26 April 2010

What Cable News Looks Like

What Fox News covered this weekend
A few years ago my friend Brad Levinson and I were talking about how one might use text clouds as an analysis tool rather than an organizing tool.  Social media in public relations and issues management was a relatively new concept at the time, and we felt strongly that companies in our industry focused far too much on things like "your company needs to build a blog" and not nearly enough on online communities and the opinion leaders in them.  So when we set about developing the ideas for Virtual Vantage Points, the blog at our company, we thought it was important to put the focus on what other communities were talking about, and we came up with the "community cloud" idea.

All we did was mash up the RSS feeds of leading blogs in specific communities - environmentalism, medicine, education, and so on - and pushed the combined feeds through a cloud generator that we had one of the developers at our company build.  We paid particular attention to political blogs - liberal blogs and conservative blogs in the US, and four communities of political blogs in the UK - Labour, Conservatives, Liberal Democrats, and Greens.

What MSNBC covered this weekend
After a few months we weren't surprised to see that the various online political communities used very different terminology to discuss things - but we were a bit surprised to see how little the discussions changed over time.  While there are a few exceptions, the most prominent American political bloggers generally talk about their adversaries more than anything else.  Even when the topic is a particular issue, that issue isn't described in depth nearly as much as the outrageous thing someone on the other side said or did.  Using our company's blog to say "bloggers are talking about the other side again today" grew old quickly, so we decided to expand the roster of contributors there and focus on more substantive things.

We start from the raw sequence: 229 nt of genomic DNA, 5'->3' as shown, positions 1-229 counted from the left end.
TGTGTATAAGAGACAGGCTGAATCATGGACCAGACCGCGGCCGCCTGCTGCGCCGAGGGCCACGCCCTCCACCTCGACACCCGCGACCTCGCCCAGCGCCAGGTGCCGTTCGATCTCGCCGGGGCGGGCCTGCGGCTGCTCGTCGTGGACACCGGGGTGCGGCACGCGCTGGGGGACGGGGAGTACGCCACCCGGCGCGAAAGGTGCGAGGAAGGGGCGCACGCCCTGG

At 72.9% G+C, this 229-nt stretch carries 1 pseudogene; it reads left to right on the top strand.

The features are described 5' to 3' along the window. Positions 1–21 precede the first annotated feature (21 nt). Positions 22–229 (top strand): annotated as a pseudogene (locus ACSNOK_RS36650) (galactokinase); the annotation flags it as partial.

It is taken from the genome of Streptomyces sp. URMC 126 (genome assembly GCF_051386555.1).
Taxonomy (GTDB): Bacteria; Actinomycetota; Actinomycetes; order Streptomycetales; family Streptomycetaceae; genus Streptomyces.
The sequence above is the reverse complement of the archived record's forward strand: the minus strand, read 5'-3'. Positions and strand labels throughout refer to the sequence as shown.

Now we live in the world of increasing "media convergence." Bloggers are more involved in the news as pundits, reporters, and sources, and news networks are using social media tools more often.  Nowhere is this more obvious than on cable news - the 24 hour news cycle forces networks to leverage the blogosphere and social networks for content.   And of course, politics (and political viewpoints) dominates cable news.

So are cable news networks acting like political bloggers?  Are they just talking about their perceived adversaries?

What CNN covered this weekend
I've pulled the "top news" rss feeds from Fox News, MSNBC, and CNN and pushed them through Wordle's cloud generator.  The pictures in this post represent the "top stories" each network covered over the weekend.  I'll be checking the clouds from time to time to see what kind of news they're reporting from the 30,000 foot viewpoint to see if convergence has bled into perspectives as well as tools.   I have some technical kinks to work out (notice "undefined" and other silly words in the clouds right now), but this could be interesting.

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